The Flawed Concept Behind “But You Have Nothing to Be Depressed About”!

The Flawed Concept Behind “But You Have Nothing to Be Depressed About”!

 

anthony bourdain
Photo courtesy of CNN

I was saddened to learn that celebrity chef Anthony Bourdain died by his own hand. When the news broke, I was in Paris for a work trip; he was also in France filming his show “Parts Unknown”. He has always been someone I wanted to meet. I’ve read his novels (Gone Bamboo, Bone in Throat). I followed his shows from Travel Channel to CNN’s Parts Unknown. Anthony had the coolest adventures, dove into a country’s politics head first, and provided me with even more countries for my travel bucket list.

 

In the last few episodes I watched, I thought he didn’t look good. He was thinner, more gray, and seemed to be going through the motions. The joy was no longer in his eyes. He was less of a prankster.

The signs were there – something was wrong.

As I realized in the last couple of years in my own life, travelling for work can be perilous. It seems glam at first —but after the newness subsides, it gets really overwhelming. Another hotel, another bed, the air conditioning in the room is not quite right, preventing a good night’s sleep. By always being away, you miss friend’s birthdays, events, dinner parties. You start to feel isolated. Add depression to the mix, and it becomes a deadly combination. You do it because you love the work (hopefully), but it can be killing you.

It’s possible that’s what happened to Anthony.

People often look at celebrities, or regular folks and say “but what do they have to be depressed about?! So and so has money, fame, a beautiful house and spouse.” The trappings of material things do not address internal emotional pain. The mindset that one has “no reason” to be depressed often serves as a barrier to either giving or getting the help that is needed.

Depression can result from any of a number of things — a “reason” is not required.

Depression is incredibly horrendous. No matter how awesome your life may be on the outside or on social media, your heart may be breaking. When you’re deeply depressed, death speaks to you. It’s like the siren’s song. It says “come sweetie, I’ll make you feel better. I’ll end this pain”. After drinking, drugs, or a painful event, she’s even more seductive. You need the voices of friends and family to drown it out, as well as a great therapist — sometimes including medication.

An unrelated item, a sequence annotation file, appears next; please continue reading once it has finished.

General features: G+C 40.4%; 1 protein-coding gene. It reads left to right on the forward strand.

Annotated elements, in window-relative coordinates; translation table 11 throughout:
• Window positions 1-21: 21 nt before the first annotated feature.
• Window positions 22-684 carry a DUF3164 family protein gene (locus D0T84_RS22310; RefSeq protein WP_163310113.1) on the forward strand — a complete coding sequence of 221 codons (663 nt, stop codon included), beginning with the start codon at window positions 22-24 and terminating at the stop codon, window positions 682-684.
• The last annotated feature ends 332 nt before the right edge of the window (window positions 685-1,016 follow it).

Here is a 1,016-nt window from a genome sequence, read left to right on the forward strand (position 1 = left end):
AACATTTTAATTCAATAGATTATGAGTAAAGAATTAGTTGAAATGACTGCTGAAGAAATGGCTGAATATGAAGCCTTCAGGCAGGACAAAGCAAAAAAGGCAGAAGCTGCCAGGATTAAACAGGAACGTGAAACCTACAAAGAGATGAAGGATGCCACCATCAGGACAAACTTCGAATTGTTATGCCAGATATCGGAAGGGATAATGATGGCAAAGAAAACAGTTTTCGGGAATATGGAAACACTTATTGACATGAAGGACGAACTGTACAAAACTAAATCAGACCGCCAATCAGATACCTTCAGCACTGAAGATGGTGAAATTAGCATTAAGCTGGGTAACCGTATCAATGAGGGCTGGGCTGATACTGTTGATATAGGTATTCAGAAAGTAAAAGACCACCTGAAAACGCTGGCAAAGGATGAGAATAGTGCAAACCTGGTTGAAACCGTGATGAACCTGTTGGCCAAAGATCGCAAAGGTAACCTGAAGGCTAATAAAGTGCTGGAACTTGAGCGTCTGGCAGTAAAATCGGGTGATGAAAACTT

Depression is not something that can be prayed away, or ignored. You don’t just “get over it”. It takes work, and you literally have to fight for your life. You will have setbacks. You will have days you can’t get out of bed. Sometimes the medication prescribed to you doesn’t help, and you need a new formula. The fight is worth it because it does get better.

If you have never been in this much pain, you are lucky. It’s not because you are strong or better than someone who has been there. It’s like being in a car accident. Some people never have had one; others have. Some people get horribly depressed, others don’t. But just the same way you do not judge someone for having a car accident, you should not judge someone for depression. It’s easy to say about Anthony “oh how selfish, what about his child”. In his pain, he may have thought he was doing her a favor. Remember, depression has a powerful voice in your head, grossly distorting reality.

Never underestimate the pain of another. Be kind to others. I read a beautiful thread on Twitter of how a group of friends came together to help a friend that was suffering from depression after the death of her father. Although she was shutting everyone out, they literally came to her house en masse, cleaned up, brought food, and made it a party. It helped her tremendously. It’s risky, but is an idea on how to help a depressed friend.

If you are constantly on the road for work, try to maintain your connections at home. Take time to rest, use your vacation time, and if possible, try to take your loved ones on the road with you.

If you are in pain, seek help, and disregard the opinions of others who try to dissuade you from therapy. Fight that mute button that depression places on your throat. It’s a hard battle, but know you are loved and you are valued. You will be missed, no matter what the voices in your head say.

I say this to my fellow social justice warriors and people of color.  Please practice self care.  Please check on each other.  Get a therapist if you feel you need one. Being in the struggle for justice can take a horrible toll.

RIP Anthony Bourdain….and all others who have lost their battle with depression.

See resources on suicide prevention at http://www.sprc.org/.

If you are in the South Florida area and need resources, message me.

We’re all in this together.

M.

 

 

The Power of the Little Things

The Power of the Little Things

Photo courtesy of CreateHerStock

So as many of you know, I am obsessed with spinning. Most importantly, spinning at SoulCycle. I embarked on a challenge to complete 15 classes in 30 days. Between my schedule, exhaustion, and just life, it was a lofty goal for me, but I tried for it anyway. Saturday was my 10th class. The staff of SoulCycle South Beach left me a card at my spinning bike. It was a note of encouragement to keep pushing to my 15 class goal, to show appreciation for my efforts and my loyalty for coming to the studio as a local resident (we get many tourists due to being in South Beach).